News Extra: US Environmental Protection Agency overseer says Chemical Safety Board must improve employee morale
13 November 2015
The US Chemical Safety and Hazard Investigation Board (CSB) must improve employee morale and carry out a higher number of investigations, the Environmental Protection Agency (EPA) Inspector General (IG) Arthur Elkin said in a report published on October 22. The report draws on a House Republican committee hearing from 2014 alleging a “toxic work environment” and friction between staff and former chair, Rafael Moure-Eraso.
The report was critical of past CSB retaliation against whistleblowers and Moure-Eraso’s “disregard for proper board governance.”
Although the agency has a new chairwoman, Vanessa Sutherland, the IG said the Chemical Safety Board's new leadership “needs to assure that the CSB functions as intended and restores open communication among staff, the board and the chairperson.”
The report also said the CSB, an independent federal agency charged with investigating serious industrial chemical accidents, was not investigating all the events that fell within its legal jurisdiction. It should increase the number of investigations, as well as develop a protocol for closing investigations that remain open for longer than three years, although it admitted some steps have already been taken in this area.
Finally, the report said the CSB should determine the need for a chemical reporting regulation under the Clean Air Act Amendments of 1990. The board's ability to do so has been hampered by congressional budget cuts and sequestration, the Inspector General conceded, but the CSB should also revisit its rulemaking effort.
But Jeff Ruch, executive director of the Public Employees for Environmental Responsibility (PEER) watchdog group, was critical of the EPA report. He said the IG basing its morale claims on a Republican staff report was inappropriate and unreliable, and said the recommendation to do more investigations ignored the fact that the CSB lacked the budget to take on any more and complete them in a more timely manner.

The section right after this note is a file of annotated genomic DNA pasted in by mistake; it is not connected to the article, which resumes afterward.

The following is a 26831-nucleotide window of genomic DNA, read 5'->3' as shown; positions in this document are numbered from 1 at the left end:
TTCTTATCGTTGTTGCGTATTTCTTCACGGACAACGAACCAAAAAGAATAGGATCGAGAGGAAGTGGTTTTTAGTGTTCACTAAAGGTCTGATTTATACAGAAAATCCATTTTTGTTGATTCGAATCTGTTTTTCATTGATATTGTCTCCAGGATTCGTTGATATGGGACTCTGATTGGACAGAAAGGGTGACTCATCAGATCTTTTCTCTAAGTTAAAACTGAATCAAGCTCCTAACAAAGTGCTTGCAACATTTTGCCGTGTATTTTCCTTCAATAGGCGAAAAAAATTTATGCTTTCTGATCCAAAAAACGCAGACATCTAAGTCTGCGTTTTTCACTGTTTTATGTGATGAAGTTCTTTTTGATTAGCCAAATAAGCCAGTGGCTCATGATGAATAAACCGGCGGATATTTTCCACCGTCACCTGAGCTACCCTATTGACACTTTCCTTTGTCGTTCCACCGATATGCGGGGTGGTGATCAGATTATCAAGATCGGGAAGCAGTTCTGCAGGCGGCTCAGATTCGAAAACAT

He told Bloomberg BNA the EPA IG could have been trying to help House Republicans persecute the CSB in exchange for political support for a bigger IG budget.
“This report reinforces the notion that their work has been politically targeted in a way that is not helpful in terms of the larger issue of chemical safety,” Ruch said.
The unsettled times at the agency culminated in the resignation of chairman Rafael Moure-Eraso, in March amid allegations of general mismanagement and use of private email for official board business to circumvent the system. When the White House asked Moure-Eraso to leave under growing pressure from Congress, it appeared that the controversy would die down.
But in June, shortly after CSB board member Rick Engler was granted temporary administrative authority for the board, CSB’s managing director Daniel Horowitz and general counsel Richard Loeb were suddenly placed on administrative leave.